Figure. The Hydrodynamic Theory illustrated: Fluid within the dentinal tubules can flow in either an inward or outward direction depending on pressure differences in the surrounding tissue. A stimulus that makes contact with a tooth surface with open tubules causes a fluid disturbance, or change in flow direction, which the patient perceives as pain.

When patients inquire about sensitivity and why it occurs, the hydrodynamic theory can help practitioners illustrate the where, why, and how. According to the hydrodynamic theory, when a stimulus is applied to a tooth surface having open or patent dentinal tubules, the fluid inside the tubules moves.6 When this change in fluid flow occurs, it creates a painful response (Figure). Additionally, the hydrodynamic theory demonstrates that hypersensitivity can be controlled by penetrating the dentinal tubules and depolarizing the nerve. Historically, this has been effectively accomplished with a dentifrice containing potassium nitrate.


Once it has been determined that a patient is experiencing sensitivity, dental professionals should collect a complete history of the condition, including the following information:7

  • History and nature of pain
  • Location of sensitivity pain and identification of affected teeth
  • Pain consistency (ie, are the same teeth consistently involved, or are differing areas involved in various circumstances?)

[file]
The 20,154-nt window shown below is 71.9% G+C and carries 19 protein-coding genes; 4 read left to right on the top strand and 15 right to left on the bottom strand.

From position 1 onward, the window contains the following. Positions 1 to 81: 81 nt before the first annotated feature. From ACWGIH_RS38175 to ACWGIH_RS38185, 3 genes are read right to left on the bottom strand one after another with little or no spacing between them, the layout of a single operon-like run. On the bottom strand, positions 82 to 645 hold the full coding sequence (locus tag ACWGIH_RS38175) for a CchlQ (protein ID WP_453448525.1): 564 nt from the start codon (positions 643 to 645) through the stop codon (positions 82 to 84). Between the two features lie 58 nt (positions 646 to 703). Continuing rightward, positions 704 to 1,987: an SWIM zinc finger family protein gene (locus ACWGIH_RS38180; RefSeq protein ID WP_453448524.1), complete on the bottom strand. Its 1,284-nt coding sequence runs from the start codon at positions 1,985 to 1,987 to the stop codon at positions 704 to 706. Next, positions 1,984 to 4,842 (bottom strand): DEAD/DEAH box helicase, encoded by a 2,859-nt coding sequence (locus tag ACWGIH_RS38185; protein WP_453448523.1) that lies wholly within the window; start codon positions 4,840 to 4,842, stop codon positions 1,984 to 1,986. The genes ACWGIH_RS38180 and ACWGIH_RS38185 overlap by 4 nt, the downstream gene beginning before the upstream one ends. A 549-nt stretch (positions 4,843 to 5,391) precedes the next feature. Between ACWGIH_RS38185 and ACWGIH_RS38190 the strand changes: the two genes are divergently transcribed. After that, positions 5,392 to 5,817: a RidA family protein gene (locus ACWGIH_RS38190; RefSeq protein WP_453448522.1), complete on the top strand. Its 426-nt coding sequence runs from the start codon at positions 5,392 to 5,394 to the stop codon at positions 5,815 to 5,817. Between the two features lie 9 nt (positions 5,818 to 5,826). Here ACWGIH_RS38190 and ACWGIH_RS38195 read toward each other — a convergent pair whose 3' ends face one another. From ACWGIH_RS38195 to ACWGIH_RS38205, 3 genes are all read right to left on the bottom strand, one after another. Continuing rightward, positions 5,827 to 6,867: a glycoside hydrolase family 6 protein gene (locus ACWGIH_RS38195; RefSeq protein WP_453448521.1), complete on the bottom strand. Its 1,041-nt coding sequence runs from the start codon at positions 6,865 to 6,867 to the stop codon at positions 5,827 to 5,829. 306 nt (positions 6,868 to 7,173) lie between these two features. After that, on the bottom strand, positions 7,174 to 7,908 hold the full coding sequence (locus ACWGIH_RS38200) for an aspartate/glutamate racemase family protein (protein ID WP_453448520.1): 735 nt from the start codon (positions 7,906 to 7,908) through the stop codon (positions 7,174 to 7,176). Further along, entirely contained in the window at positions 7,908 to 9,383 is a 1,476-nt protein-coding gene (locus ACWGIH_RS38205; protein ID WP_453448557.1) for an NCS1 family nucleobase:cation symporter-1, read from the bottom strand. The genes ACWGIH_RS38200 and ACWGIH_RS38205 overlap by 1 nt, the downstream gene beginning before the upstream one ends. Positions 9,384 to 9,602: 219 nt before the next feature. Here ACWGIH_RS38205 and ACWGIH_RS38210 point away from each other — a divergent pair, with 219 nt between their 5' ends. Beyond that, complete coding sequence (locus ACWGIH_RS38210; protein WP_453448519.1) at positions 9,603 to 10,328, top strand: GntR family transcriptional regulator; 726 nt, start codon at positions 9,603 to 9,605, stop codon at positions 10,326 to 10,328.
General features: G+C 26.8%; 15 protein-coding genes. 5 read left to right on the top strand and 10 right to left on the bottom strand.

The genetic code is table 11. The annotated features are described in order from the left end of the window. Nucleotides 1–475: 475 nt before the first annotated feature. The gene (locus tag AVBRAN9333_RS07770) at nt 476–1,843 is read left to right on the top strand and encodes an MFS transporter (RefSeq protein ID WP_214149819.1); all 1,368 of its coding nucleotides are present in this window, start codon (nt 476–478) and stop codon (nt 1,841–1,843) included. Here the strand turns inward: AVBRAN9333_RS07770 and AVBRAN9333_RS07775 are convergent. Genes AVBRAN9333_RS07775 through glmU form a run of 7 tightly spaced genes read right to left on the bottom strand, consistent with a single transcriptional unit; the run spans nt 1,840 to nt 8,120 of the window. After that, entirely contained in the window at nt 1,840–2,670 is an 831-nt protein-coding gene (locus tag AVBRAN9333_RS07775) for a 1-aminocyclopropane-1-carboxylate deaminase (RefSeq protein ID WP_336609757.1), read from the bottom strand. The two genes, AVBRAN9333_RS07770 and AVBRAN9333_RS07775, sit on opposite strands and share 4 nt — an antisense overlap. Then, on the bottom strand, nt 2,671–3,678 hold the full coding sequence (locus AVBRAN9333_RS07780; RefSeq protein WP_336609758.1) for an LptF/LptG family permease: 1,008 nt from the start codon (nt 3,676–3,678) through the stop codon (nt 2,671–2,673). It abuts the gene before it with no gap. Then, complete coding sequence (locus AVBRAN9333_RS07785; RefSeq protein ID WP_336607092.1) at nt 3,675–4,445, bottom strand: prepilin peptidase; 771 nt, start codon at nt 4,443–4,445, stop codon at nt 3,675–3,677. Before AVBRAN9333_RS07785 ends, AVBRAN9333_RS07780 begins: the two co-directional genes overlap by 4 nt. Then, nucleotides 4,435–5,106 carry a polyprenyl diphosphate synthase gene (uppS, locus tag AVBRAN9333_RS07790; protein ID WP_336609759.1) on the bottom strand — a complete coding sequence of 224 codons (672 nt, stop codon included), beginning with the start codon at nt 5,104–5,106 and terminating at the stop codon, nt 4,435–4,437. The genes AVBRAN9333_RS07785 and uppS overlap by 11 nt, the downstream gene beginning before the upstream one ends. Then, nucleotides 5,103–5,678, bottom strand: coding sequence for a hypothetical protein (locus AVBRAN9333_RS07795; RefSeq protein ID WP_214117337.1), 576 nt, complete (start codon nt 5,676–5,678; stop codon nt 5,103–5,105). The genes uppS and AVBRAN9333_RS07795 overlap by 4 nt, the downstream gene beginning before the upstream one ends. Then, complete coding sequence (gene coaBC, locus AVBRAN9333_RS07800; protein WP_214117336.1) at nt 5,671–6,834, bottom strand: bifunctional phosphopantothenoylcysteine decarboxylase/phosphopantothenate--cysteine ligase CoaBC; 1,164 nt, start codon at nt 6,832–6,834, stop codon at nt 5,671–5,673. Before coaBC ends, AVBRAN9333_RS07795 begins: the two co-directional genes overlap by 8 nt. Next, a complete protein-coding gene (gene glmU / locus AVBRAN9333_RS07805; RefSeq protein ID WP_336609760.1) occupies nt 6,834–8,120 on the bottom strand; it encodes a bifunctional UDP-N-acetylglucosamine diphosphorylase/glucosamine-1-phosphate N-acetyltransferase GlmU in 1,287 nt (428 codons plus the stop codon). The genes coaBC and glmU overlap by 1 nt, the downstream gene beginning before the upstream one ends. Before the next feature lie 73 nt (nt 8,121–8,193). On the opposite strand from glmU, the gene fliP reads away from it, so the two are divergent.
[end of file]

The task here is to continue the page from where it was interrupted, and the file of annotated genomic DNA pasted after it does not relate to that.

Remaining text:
• Pain intensity
  • Triggers that initiate sensitivity (Hot or cold air, hot or cold beverages, etc)
  • Frequency and duration of pain.
Table. Tooth-whitening options.9

• Hydrogen peroxide

Approximately 25% to 35%

• Requires soft-tissue protection
• Activator


• Most rapid results
• Dentist applied


• Carbamide peroxide

Up to 21%

• Used in trays

Twice a day

• Patient applied


• Hydrogen or carbamide peroxide
• Available as:

Tray systems
Paint-on liquids

• Consumer applied

Collecting this information from the patient at the initial report of sensitivity will allow you to track the condition’s severity over time. If the sensitivity pain increases or is unable to be resolved, further investigation may be necessary to rule out an underlying problem such as a split or cracked tooth hidden by an amalgam restoration. To help ease initial sensitivity pain temporarily, you can suggest that the patient take ibuprofen (as directed) until he or she is able to visit your office.